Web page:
DEFINITION of Boomernomics
Boomernomics is the economy of the "Baby Boomer" generation, which can inform an investment strategy to capitalize on the consumption patterns of the group. In the U.S., those born between 1946 and 1964 will hold roughly 50% of the nation's net household worth by 2020 (source: Deloitte), making this demographic group a rich target for companies catering to its needs and wants.
BREAKING DOWN Boomernomics
A Baby Boomer economy is not difficult to imagine. In 2018, 54- and 72-year olds bracket the generational group. In 2020, they will be between 56 and 74 years old. If you are in this demographic, you have a clear understanding of what you need to spend money on and how you use your savings or discretionary income for enjoyment. If you are in your 20s, 30s or 40s, you have a parent or parents, uncles, aunts and other relatives who are Baby Boomers. If you are a young and ambitious student of business and finance reading Investopedia content, you probably have grandparents who call themselves Baby Boomers. Whatever your age, you can easily put together a list of things and services that are often consumed by this outsized group as measured by household wealth. A list could be first divided into non-discretionary and discretionary items, but the latter will be much longer. Non-discretionary items would include pharmaceuticals to relieve achy joints, high blood pressure, skin conditions, etc.; healthy food and drink; perhaps housing at an active adult community.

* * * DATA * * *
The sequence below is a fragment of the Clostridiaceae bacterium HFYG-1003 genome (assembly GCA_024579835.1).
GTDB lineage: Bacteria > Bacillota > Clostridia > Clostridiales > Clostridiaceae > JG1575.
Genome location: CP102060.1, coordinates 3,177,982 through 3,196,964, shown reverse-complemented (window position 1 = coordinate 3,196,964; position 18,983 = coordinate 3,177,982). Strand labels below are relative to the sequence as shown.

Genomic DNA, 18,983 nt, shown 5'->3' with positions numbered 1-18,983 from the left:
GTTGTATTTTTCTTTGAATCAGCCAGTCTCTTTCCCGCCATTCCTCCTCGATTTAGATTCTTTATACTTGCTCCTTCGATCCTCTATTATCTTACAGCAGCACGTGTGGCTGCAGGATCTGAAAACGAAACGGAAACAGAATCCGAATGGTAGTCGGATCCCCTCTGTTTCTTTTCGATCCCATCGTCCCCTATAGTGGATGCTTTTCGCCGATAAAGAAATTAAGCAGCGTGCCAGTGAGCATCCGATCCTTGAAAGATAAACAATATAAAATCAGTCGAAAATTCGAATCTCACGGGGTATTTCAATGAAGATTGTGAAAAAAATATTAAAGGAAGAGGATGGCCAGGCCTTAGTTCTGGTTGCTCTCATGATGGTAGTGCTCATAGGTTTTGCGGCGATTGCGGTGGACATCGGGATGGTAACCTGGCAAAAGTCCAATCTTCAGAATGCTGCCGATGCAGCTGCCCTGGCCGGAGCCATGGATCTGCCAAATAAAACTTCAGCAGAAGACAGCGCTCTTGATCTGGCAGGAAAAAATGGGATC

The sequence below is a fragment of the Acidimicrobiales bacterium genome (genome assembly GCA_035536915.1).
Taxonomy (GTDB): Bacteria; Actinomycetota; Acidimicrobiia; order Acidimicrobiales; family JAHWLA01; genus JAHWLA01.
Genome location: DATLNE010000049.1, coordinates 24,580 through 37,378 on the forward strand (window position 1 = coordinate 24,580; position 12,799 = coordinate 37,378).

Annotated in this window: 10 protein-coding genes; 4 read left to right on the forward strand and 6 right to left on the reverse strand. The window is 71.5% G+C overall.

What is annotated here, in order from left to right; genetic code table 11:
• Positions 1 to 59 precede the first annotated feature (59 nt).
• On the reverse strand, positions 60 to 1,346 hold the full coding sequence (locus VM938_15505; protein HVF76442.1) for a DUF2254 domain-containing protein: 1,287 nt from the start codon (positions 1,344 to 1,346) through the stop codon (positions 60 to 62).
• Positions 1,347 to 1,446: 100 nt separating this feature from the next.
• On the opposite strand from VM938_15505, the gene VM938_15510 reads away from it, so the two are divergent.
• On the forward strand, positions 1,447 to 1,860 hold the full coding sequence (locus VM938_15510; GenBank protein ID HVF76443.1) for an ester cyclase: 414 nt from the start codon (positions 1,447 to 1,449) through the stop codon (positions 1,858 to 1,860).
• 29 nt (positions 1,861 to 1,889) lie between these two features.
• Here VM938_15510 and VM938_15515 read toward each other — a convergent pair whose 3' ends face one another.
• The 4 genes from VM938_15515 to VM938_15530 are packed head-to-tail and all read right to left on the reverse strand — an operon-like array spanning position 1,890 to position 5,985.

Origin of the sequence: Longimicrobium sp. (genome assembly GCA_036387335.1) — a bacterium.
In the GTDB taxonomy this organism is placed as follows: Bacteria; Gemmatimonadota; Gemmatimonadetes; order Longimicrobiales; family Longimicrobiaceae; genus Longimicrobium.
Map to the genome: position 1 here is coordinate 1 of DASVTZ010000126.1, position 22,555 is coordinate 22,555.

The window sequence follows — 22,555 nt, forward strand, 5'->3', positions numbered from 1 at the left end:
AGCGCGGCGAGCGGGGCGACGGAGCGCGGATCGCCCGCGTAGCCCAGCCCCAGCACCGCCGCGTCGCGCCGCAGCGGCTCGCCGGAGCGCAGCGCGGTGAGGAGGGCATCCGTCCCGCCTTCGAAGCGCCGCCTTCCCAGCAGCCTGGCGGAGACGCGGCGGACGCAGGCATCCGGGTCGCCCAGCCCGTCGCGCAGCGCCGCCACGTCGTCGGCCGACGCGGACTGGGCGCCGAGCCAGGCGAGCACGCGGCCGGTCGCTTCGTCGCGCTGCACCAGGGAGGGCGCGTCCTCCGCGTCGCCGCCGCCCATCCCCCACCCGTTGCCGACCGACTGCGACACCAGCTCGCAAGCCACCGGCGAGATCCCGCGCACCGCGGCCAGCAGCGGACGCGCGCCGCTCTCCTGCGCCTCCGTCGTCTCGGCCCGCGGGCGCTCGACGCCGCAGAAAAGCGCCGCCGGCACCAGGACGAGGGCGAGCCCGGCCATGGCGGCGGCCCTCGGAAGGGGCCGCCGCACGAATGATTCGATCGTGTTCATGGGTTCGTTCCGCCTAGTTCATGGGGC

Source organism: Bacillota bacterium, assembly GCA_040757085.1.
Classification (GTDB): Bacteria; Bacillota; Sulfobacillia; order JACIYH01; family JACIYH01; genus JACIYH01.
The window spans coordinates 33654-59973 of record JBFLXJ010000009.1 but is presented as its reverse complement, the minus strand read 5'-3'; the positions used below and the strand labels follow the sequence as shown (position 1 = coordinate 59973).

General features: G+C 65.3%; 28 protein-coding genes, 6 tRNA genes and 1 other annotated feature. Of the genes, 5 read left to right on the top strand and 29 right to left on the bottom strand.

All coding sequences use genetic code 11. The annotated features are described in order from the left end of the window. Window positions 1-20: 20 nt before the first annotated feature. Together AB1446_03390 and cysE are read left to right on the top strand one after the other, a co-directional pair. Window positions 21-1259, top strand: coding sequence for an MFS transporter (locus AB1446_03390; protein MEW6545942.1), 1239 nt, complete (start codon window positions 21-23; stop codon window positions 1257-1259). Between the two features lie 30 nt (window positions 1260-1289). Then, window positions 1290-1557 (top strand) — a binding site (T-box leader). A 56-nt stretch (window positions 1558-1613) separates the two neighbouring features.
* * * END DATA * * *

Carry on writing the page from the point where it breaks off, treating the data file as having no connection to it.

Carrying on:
Healthcare spending is a significant non-discretionary category for Baby Boomers, but when they are not at the doctor's office or at a fitness center, they are out on the golf links or tennis courts, sitting comfortably on cruise ships watching a show or trying to avoid elbows in the buffet line, hiking beautiful mountains around the world, or cruising the great American highways in recreational vehicles. Travel is a major theme for the demographic group, so companies that offer goods and services to this market are an important part of Boomernomics. Other discretionary spending categories could include home improvement, luxury automobiles, wealth management services and education. An investor can put together a basket of stocks based on the consumption power and behavior of Baby Boomers.